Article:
a condition of incarceration or probation.
Possible Vehicle Forfeiture- Lastly, any motor vehicle used in violation of the statute
by any person within five years after the date of a prior conviction of that person
for a violation under the statute may be seized and forfeited as provided by the
Florida Contraband Forfeiture Act. See Section 316.191(6), referring to 932.701,
Florida Statutes. However, this provision is only applicable if the owner of the
motor vehicle is the person charged with violation of the statute.
Creation of a Criminal Record- A conviction for Racing on Highways or street racing
will result in a criminal record, harming employment prospects, causing points to
be assessed against your driver’s license, and dramatically increasing your insurance
Under Florida Law, Will a Withhold of Adjudication Save My Driver’s License?
No. As used in the Jacksonville Racing on Highways statute, the term "conviction"
means a determination of guilt that is the result of a plea or trial, regardless
of whether adjudication is withheld. Thus, even if you negotiate with the prosecutor
for a withhold of adjudication of guilt, you are still considered “convicted” and
will suffer the same consequences as a person who is formally adjudicated guilty
of the offense.
Wasn’t Florida’s Racing on Highways Statute Declared Unconstitutional?
Yes, but only by the Florida Fourth District Court of Appeal. In State v. Wells,
965 So. 2d 834 (Fla. 4th DCA 2007), the Fourth District held that the racing on highways
or street racing statute was unconstitutionally vague, both on its face and as applied
to the defendant. The Court’s rationale was based on a previous version of the statute
where the definition of “racing” did not include an element of competition. The
statute addressed in the decision defined “racing” as “the use of one or more motor
vehicles in an attempt to outgain or outdistance another motor vehicle.” Without
an element of competition being included within this definition, the Fourth District
reasoned that the statute impermissibly encompassed legal maneuvers that drivers
employed in their daily lives.
For multiple reasons, State v. Wells is no longer good law in Jacksonville, FL. First,
the racing on highways statute has been amended to include an element of competition
in the definition of “race.” Section 316.191(1)(c) now defines “race” as “the use
of one or more motor vehicles in competition . . .” This addresses the vagueness
argument made in the Wells case. Also, the First District Court of Appeal, the appellate
district governing Jacksonville, Duval County, Clay County, and Nassau County Florida,
has upheld the statute as facially constitutional. See Reaves v. State, 979 So.
2d 1066, 1072 (Fla. 1st DCA 2008). Thus, a challenge to the constitutionality of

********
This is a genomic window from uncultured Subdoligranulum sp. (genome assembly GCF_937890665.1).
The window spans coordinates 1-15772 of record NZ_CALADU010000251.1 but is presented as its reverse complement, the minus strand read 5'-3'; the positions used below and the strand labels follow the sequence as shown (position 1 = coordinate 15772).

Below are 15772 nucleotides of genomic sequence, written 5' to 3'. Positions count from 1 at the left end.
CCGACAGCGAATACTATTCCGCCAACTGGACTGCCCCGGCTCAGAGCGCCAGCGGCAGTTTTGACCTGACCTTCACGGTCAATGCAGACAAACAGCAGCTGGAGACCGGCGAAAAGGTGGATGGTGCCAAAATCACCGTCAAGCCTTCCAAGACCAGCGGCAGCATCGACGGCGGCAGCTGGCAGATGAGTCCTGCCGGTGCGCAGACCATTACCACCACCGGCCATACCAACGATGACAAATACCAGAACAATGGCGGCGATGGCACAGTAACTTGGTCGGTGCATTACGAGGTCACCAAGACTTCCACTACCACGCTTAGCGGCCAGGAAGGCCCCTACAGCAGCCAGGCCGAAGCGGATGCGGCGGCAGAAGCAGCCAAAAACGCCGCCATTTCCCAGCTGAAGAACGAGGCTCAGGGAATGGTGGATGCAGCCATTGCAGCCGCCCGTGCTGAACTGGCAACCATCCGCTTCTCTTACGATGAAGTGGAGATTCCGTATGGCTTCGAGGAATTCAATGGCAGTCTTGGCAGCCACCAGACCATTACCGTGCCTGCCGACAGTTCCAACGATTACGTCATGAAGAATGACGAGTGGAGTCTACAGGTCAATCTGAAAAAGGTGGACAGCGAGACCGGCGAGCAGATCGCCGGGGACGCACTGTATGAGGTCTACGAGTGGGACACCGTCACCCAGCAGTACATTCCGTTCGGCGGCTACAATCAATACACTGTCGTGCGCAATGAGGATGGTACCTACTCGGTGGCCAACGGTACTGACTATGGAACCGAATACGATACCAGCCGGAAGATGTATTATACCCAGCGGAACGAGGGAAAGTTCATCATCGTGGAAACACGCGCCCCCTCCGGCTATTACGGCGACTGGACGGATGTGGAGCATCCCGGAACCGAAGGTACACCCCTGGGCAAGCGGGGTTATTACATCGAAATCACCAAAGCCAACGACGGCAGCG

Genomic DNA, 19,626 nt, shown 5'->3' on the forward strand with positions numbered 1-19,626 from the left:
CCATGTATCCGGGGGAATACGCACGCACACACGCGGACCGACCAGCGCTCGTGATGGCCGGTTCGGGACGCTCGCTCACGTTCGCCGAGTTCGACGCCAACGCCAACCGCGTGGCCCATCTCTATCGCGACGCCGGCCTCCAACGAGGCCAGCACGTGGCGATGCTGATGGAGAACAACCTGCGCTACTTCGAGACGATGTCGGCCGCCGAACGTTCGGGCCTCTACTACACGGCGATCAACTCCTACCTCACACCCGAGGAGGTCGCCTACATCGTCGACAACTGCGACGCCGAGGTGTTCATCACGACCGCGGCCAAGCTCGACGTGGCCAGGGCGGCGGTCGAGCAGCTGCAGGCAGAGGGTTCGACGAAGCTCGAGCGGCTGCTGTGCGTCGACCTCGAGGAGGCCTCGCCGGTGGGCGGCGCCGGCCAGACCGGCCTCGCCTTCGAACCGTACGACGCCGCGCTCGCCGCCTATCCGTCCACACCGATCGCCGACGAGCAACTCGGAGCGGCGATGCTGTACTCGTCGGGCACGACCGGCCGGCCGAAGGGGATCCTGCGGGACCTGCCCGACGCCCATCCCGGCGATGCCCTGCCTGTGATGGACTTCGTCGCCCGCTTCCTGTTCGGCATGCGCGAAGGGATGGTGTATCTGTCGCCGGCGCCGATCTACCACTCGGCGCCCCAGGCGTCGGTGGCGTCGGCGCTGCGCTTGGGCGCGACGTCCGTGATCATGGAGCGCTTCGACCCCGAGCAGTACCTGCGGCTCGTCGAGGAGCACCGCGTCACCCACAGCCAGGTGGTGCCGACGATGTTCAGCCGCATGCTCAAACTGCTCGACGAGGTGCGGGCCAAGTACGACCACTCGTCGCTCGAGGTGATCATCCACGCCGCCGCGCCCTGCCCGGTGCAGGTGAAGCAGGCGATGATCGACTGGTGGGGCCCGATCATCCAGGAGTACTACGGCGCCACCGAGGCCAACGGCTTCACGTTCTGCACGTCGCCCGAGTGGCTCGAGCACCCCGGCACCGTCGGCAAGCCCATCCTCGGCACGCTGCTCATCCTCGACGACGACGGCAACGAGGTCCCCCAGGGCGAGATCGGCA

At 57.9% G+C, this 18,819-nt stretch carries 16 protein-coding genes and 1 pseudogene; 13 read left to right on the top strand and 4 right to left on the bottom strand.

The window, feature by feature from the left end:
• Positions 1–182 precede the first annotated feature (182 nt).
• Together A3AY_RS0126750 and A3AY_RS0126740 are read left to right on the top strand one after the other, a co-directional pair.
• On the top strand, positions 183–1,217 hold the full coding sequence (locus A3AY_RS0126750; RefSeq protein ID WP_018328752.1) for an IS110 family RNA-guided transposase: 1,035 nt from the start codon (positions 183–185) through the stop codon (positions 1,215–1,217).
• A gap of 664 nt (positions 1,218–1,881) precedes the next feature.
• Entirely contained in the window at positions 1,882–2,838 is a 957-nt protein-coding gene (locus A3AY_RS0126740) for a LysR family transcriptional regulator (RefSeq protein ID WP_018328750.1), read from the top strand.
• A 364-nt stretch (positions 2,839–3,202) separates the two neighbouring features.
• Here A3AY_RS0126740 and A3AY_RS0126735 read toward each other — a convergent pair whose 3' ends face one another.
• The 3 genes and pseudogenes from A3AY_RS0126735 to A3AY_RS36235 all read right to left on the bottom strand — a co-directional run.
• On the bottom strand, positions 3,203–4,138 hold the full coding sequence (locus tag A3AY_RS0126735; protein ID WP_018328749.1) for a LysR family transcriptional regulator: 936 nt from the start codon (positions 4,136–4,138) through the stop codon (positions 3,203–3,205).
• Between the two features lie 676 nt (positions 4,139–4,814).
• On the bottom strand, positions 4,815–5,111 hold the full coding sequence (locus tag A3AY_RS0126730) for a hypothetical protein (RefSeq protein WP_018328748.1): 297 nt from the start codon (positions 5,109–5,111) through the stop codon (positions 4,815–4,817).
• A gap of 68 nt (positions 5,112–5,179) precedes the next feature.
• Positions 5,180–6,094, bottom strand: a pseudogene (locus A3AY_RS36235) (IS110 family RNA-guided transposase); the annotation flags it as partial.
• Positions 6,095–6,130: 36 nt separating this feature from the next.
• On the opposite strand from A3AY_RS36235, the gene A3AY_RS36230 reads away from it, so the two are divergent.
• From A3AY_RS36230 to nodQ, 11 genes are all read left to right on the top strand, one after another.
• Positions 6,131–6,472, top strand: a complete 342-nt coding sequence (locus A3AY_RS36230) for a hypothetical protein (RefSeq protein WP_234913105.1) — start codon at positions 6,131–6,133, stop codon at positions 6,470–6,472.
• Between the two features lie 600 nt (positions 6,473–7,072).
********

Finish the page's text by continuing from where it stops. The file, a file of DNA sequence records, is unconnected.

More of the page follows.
the Racing on Highways statute is legally doomed to failure.
Our Advice: Hire an Attorney to Contest the Charge or Lower the Charge
Given the severe penalties imposed upon conviction for racing on highways or street
racing, it is our view that an accused should almost never plead guilty to the offense
as charged. There are many legal and factual defenses available to contest a charge
of racing on highways or street racing in Jacksonville, FL. These potential defenses
may include the following:
the police officer didn’t actually witness or fully witness the alleged incident;
video footage contradicts the officer’s allegations;
the prosecution is unable to adequately prove that a challenge took place, or that
there was a competitive response or acceptance of the challenge;
witness testimony contradicts the officer’s allegations;
the accused merely engaged in routine traffic maneuvers (i.e. passing, accelerating,
the officer’s current allegations are contradicted by his own citation/arrest report;
the actual speed of the vehicle(s) is not consistent with an allegation of “racing;”
Numerous other defenses can be raised to contest a Street Racing charge in Florida.
Depending on the facts and circumstances of each case, these defenses can be raised
to fight the charge at trial, or, if appropriate, to negotiate a plea to a lower
charge or to simple traffic citation.
If your case proceeds to trial, you can also raise legal arguments to obtain more
favorable jury instructions. There are major discrepancies between the Florida Standard
Jury Instructions applicable to a “Racing on Highways” charge, and the wording of
the actual Racing statute. The racing on highways statute contains stricter language
about what conduct is actually criminal in nature. In other words, the state has
to prove more under the wording of the actual law than under the wording of the jury
instructions. An experienced Jacksonville racing on highways attorney and criminal
defense lawyer can recognize these discrepancies and argue for the inclusion of statutory
language that will make the charge more difficult for the State to prove.